1. I’ve had similar experiences as your friend. Seriously, had she really been racist she would have not rolled down her window to find out what his problem was! Black or not, I wouldn’t have given the man the time of day unless he looked as though he was in distress!

        White people will never truly appreciate racism against blacks with the unforgiving attitudes against us. “We” are to be understanding of their past and present plight yet today we get beaten down for being white… Its tiring…

      2. @northernlights24 I’m sorry your friend experienced that if her actions weren’t racially motivated. I challenge you to consider that there is legitimacy though; in the fact that she wasn’t being racist yes, but also in the possibility that there are wounds that need to be healed. Just as with anything else that goes unhealed, the wound also becomes a lens. The man has likely experienced that kind of stereotyping so very often, that while it seems absurd to you, its a legitimate wound. I don’t say this to belittle your friends experience, but to say there’s understanding to be gained if people will listen. All of us.

    1. Hi Peris! Believe it or not you were one of the first people to help me understand about some of this stuff. Some of your comments years ago, that I didn’t want to believe at the time have stuck with me. Nice hearing from you again! Thanks for helping me get it.

      1. What about validating how this experience feels to the man who was nearly beaten to death by the felon who outweighed him by nearly 100 lbs?

      1. @John It appears to be somewhat unbalanced, because It seems to be okay to call the shooting racially motivated, before knowing all the facts, but it’s not okay to say the shooting may have been justified, before knowing all the facts. Even Tara recognized it was the exact opposite, (rendering it exactly the same) but apparently she found it a bit too clouded to see the irony of her observation, and unfortunately deemed your comment “unhelpful”, which when you think of it, makes the opposite view unhelpful as well, if you follow me 😉

    1. Just what I was thinking, John…And since when have white people needed a white doctor to perform the autopsy in order to be believed? Alot of presumption in this article! And that is such a sin!

      1. I find people who are always seeing racism in everything and everybody interesting, and a bit race-obsessed, possessing in themselves a form of racism. And their attitudes toward black people is usually crushingly patronizing.

      1. A good example of perception. I don’t think anyone wrote or even intimated an unquestioning belief in anything Norm. Be careful what you write. Your comments have affectations.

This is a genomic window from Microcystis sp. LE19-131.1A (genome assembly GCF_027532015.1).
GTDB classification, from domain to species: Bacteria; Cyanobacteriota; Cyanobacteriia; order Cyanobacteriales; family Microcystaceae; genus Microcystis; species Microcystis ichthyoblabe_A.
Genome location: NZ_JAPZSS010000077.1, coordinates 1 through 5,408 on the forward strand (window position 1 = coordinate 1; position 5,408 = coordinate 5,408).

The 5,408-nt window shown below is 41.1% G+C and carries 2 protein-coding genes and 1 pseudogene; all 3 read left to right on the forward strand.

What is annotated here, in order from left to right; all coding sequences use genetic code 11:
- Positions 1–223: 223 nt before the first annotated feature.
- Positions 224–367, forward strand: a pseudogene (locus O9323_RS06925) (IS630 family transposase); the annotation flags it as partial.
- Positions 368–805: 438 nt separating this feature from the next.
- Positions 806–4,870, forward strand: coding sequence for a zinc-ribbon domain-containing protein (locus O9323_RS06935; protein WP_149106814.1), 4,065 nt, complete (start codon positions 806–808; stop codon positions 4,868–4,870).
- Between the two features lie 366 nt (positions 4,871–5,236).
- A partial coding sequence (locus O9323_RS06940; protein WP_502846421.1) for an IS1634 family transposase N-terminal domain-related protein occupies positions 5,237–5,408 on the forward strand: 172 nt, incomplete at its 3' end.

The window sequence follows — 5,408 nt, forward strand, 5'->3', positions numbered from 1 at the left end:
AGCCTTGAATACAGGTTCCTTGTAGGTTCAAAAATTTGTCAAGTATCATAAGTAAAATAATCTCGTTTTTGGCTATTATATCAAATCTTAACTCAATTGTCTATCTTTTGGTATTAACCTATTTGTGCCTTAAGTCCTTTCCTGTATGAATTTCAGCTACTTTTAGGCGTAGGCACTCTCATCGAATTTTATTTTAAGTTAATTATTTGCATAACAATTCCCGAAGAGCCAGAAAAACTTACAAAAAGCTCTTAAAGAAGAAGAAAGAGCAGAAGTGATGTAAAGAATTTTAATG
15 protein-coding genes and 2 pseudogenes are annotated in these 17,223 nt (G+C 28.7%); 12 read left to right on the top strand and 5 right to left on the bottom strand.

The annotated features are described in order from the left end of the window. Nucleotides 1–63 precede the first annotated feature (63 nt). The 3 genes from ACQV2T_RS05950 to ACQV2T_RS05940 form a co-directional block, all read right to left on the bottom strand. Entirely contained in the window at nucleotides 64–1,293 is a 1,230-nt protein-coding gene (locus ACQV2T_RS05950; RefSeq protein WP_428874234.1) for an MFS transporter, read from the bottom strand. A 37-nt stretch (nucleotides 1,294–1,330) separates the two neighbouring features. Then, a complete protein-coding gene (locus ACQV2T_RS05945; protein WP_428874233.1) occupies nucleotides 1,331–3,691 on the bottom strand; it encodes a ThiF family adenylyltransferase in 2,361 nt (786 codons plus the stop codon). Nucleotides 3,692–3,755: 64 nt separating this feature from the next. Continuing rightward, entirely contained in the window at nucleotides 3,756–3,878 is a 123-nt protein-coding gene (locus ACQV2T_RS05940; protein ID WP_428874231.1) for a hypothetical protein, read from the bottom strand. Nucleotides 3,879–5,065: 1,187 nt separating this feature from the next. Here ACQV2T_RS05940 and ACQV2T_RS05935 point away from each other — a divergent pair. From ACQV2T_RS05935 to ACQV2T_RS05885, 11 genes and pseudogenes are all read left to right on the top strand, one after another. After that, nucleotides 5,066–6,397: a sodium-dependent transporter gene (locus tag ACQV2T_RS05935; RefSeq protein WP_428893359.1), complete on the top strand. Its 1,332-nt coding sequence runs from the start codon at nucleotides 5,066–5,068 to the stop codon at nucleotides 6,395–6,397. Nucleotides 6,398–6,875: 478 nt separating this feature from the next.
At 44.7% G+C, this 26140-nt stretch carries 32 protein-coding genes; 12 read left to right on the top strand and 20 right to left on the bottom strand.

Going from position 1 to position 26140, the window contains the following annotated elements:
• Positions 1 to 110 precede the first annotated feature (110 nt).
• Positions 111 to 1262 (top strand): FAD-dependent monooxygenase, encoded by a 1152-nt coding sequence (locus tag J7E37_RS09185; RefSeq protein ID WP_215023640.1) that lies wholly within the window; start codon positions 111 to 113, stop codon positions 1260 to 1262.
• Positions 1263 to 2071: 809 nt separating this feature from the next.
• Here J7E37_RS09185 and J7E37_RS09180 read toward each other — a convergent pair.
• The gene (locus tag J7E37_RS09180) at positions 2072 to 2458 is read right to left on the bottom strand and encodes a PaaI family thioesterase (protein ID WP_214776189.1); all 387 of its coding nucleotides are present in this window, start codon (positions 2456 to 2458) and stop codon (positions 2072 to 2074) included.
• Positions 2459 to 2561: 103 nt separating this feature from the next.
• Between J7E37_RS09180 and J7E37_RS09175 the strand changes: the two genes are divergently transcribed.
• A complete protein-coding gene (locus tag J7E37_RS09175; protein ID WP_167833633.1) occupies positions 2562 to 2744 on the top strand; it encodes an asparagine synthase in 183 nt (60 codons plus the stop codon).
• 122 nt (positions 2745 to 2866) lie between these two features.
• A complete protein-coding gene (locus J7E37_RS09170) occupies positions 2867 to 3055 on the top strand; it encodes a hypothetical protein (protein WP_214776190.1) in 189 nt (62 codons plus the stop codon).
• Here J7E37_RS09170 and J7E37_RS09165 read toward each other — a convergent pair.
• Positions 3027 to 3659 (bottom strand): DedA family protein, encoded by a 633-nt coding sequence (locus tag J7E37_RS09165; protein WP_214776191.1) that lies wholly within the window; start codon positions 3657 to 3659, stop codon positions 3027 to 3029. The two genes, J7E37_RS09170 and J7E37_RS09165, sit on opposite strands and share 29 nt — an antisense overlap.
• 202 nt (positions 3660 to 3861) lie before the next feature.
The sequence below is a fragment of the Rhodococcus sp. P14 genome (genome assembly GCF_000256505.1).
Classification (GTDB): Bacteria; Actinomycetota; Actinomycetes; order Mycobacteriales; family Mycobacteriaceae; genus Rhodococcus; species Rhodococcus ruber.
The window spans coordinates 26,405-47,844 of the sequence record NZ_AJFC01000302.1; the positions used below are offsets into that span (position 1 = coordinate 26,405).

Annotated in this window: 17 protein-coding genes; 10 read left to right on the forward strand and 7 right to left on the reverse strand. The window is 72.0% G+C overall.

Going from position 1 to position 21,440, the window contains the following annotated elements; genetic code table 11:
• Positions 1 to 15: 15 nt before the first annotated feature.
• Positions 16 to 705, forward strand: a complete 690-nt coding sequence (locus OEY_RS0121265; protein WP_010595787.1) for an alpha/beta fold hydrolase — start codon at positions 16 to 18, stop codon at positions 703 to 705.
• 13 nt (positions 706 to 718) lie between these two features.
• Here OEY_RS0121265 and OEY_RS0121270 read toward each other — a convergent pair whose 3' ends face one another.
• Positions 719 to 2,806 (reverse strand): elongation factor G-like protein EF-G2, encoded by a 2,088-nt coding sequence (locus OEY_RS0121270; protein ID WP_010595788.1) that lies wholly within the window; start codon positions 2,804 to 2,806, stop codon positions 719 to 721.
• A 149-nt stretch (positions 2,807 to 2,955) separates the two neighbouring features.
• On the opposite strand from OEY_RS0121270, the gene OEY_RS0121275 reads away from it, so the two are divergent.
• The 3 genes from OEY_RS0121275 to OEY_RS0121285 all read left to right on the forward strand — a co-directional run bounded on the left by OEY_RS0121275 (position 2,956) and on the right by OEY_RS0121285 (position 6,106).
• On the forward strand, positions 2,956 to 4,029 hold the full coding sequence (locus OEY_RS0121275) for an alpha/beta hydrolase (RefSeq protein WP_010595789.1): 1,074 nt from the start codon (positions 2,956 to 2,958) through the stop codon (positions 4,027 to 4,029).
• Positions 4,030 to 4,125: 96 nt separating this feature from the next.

2. I just started a weekly column in my local paper. This week’s is entitled “What if it was my son?” I felt like I needed to say something but everytime I’ve tried to talk about privilege I’ve been shut down or laughed off. I hope I haven’t overstepped but I was hoping to engage the community in a conversation that they could have rather than the one the I want them to have.

    Thanks for this.

  3. You say, “By saying, “let’s see what the autopsy says” we are saying, “I need a white doctor to tell me what really happened because I’m not going to believe the eye witness accounts of a bunch of black kids.”” Well, the initial autopsy reports directly contradict the testimony of those black kids. Am I still supposed to resent those who said to wait for the autopsy, despite their being right, because they had no legitimate way of knowing they were right? Is “Act before you think” the proper path to justice?

    1. Joel thanks for the question. No I don’t think you should resent people for making invalidating comments, I just hope they consider how their comments might feel to someone who is tired of their experience being discredited, disbelieved, or dismissed.
      There is a subtle difference between what you are talking about and what I’m talking about. I’m not debating what happened- I am saying it’s important to think about how certain comments might land on someone else. It’s not about hating/bashing/labeling the writer of the comments, it’s more about caring about potential readers of the comments.

      1. I think the concern is that we are required to believe one or two youth (biased as they likely were) over waiting for the objective results of the autopsy and investigation. Basically, believe whatever you first hear rather than daring to question the narrative put forth by the media. We should teach others than real justice doesn’t come from a mob or fly-by-the-seat-of-our-pants reactionary outrage. If justice is needed, we should make sure it is the RIGHT amount of justice, befitting the alleged crime.

        The reactionary response you suggest is exactly what got so many blacks lynched over the years, ironically enough.

      2. I hear that you care about justice and are concerned that people are just reacting without waiting for all objective results. That’s a good point and I’m glad you are speaking up about it. Considering our country’s sordid past (the lynchings you mentioned), it makes sense why you would want to caution people about making snap-decisions and judgments.